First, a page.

I have no excuse. It is always the same story: busy, busy, busy, and life has a way of derailing you, throwing curveballs at you – mostly pleasant surprises, but still unexpected. We always plan one international trip and one local trip every year, but God saw it fit that I should cross borders twice this time.
Escape the Spring Break crowd in Tulum, Mexico.

Our first international trip was to Tulum, Mexico. It was a beautiful escape to kick off another exciting year. And as planned, I had my fill of ceviche, margarita, sun, sand, and sea. It also gave us a good dose of culture and history as Tulum is home to one of the best preserved Mayan ruins. Tulum is also the place to go to avoid the Spring Break crowd. While Cancun is overrun by American college kids, Tulum is quietly dotted by hipster Europeans who prefer to soak in the sun in silence. There is a price to pay to avoid the crazy crowd though as everything was pricey, including the shopping.  
Shopping is part of the joys of travel, hoo-hoo! Oh, I love owls too.

We like to fill our home with stuff we had picked up from our travels. For this trip, we bought a beautiful black and white Talavera water dispenser and the fish plate featured on the banner which I use as my ladle rest. I also got this gorgeous Mayan weaved necklace bib made from Chiapas. I like to fill my wardrobe with statement pieces that tell a story, and I’m excited to wear this one on a date night.
My Animo family: Reunited in the Philippines, 2014.

Our second international trip was to the Philippines to visit my ailing mother. Although we had come home expecting the worse, it was surprisingly pleasant in spite of the circumstances. It was the first time that we were reunited (save for my husband who had to stay home because of work) as a family in a long while as we all live in different cities now. We bonded once again as a family, gathered around the table, celebrating family and food (Because in Bacolod, all you do is eat and eat. And eat. And if you have nothing to do, you eat!).
Barber bonding between grandfather & grandkid: priceless.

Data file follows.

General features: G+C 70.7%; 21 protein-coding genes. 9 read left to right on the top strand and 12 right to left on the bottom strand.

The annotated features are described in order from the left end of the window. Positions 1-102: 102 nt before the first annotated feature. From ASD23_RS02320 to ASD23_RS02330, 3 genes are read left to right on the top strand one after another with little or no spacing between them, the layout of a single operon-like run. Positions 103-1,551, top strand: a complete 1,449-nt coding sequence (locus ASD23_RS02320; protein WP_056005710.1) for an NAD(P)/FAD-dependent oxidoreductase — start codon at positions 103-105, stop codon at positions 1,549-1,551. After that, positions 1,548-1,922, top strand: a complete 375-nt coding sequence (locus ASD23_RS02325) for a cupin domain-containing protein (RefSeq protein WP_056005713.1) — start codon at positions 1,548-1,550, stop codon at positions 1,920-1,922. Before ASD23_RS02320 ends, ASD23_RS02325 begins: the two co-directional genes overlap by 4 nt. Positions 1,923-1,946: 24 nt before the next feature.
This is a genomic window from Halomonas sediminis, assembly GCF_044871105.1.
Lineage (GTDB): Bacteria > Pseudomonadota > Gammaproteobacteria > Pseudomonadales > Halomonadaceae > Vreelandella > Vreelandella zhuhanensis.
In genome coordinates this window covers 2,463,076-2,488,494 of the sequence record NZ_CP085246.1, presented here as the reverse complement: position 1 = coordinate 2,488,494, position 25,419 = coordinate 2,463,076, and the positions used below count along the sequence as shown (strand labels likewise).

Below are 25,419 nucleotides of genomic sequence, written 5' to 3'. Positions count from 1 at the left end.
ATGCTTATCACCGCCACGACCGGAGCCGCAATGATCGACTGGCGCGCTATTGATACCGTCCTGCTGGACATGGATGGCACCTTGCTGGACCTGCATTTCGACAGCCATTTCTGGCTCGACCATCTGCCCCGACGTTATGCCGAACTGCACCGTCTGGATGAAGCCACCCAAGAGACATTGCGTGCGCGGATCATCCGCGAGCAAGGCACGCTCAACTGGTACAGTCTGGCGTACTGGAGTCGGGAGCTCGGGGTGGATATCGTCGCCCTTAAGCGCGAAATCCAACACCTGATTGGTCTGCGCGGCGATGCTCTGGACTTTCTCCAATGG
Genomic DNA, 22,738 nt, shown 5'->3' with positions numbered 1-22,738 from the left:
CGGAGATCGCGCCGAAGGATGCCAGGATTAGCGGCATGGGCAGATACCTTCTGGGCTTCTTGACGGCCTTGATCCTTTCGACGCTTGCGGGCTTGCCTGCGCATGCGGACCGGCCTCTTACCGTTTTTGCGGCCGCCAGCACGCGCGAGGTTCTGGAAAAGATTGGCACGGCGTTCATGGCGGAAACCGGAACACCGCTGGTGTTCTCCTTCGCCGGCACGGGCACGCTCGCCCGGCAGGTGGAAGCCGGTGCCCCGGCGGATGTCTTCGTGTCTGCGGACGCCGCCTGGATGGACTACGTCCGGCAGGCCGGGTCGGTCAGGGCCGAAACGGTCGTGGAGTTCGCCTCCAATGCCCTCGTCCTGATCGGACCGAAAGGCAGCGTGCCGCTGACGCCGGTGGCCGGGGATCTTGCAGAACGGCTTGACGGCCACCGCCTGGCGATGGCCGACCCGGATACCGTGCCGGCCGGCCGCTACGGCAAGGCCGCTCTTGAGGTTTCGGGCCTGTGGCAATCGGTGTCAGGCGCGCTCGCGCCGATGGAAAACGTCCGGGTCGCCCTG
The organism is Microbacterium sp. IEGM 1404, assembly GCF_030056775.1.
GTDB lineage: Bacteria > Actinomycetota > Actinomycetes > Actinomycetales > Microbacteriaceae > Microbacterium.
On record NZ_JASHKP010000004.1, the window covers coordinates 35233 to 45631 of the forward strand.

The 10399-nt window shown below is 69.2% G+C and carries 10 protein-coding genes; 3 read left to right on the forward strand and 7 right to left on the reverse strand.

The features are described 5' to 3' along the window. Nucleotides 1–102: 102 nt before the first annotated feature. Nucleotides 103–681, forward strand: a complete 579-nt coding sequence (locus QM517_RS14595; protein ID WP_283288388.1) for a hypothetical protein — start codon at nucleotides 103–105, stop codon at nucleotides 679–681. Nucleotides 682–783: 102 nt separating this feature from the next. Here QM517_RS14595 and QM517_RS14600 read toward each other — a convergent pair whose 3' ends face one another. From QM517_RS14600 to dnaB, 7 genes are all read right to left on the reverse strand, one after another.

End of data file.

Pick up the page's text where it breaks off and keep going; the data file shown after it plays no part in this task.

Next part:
I could have made the trip without my boy, but my husband had insisted that I bring my son along, knowing how important it is for the little one to spend time with his Filipino family. I am most grateful for that, for a husband who wants his son to form a strong bond with his Filipino heritage. And although we missed my husband’s birthday and our anniversary, seeing my son do everything with his grandfather, made it all worth it (In honor of our anniversary and my amazing life partner, I included the head wreath on the banner. It is my wedding wreath which I wore during our reception, handmade for me by our Marshallese friends.)
Snuck in a little bit of beach time (Carbin Reef, Negros Occidental)
Father and grandson went to the barber’s and the bakery together. Every weekday Tatay would drive my son to school although it was within walking distance. He would sit patiently while the toddler ran around the playground and while I paced, impatient and ready for lunch. We had been home for over a month now and every day, my son would say, “I want to go to the Philippines.”
My son's teachers at Creative Beginners.
And yes, he went to school for a couple of weeks. I thought I would deal with some crying once I left him at the classroom, but the moment the classroom door was closed between us, he forgot about me. I also enjoyed the whole experience as much as he did (because I knew the owner, every now and then I was allowed to watch unobserved even when parents are really discouraged to.) The letter F on the banner is one of his little projects at school, and of course, it stands for his name and “family”.
My Mother's Day backyard breakfast prepared by my boys.
Like the birds who had been banished by winter and returned at the last frost, spring also saw me tweeting to celebrate the blooming of life. Twitter was another time suck that I didn’t have the time or the interest for, but I joined it for a project which I later abandoned. Although the project was shelved (maybe for now), my Twitter account soared. As of today, I have over 9,000 followers and close to 900 fans. Not bad, for a fledging Twit, I think. And if you want to know how I did it, email me. I’ll be more than happy to share my secret. In fact, I might write about it soon.


Come travel with me aboard a different vehicle!